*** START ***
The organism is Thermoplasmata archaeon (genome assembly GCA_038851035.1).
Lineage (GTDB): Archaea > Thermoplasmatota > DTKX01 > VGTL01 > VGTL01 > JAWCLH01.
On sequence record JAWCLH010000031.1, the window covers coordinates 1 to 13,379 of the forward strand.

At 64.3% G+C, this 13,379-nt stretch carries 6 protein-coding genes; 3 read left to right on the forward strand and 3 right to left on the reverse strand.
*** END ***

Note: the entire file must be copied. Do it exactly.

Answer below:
The organism is Thermoplasmata archaeon (genome assembly GCA_038851035.1).
Lineage (GTDB): Archaea > Thermoplasmatota > DTKX01 > VGTL01 > VGTL01 > JAWCLH01.
On sequence record JAWCLH010000031.1, the window covers coordinates 1 to 13,379 of the forward strand.

At 64.3% G+C, this 13,379-nt stretch carries 6 protein-coding genes; 3 read left to right on the forward strand and 3 right to left on the reverse strand.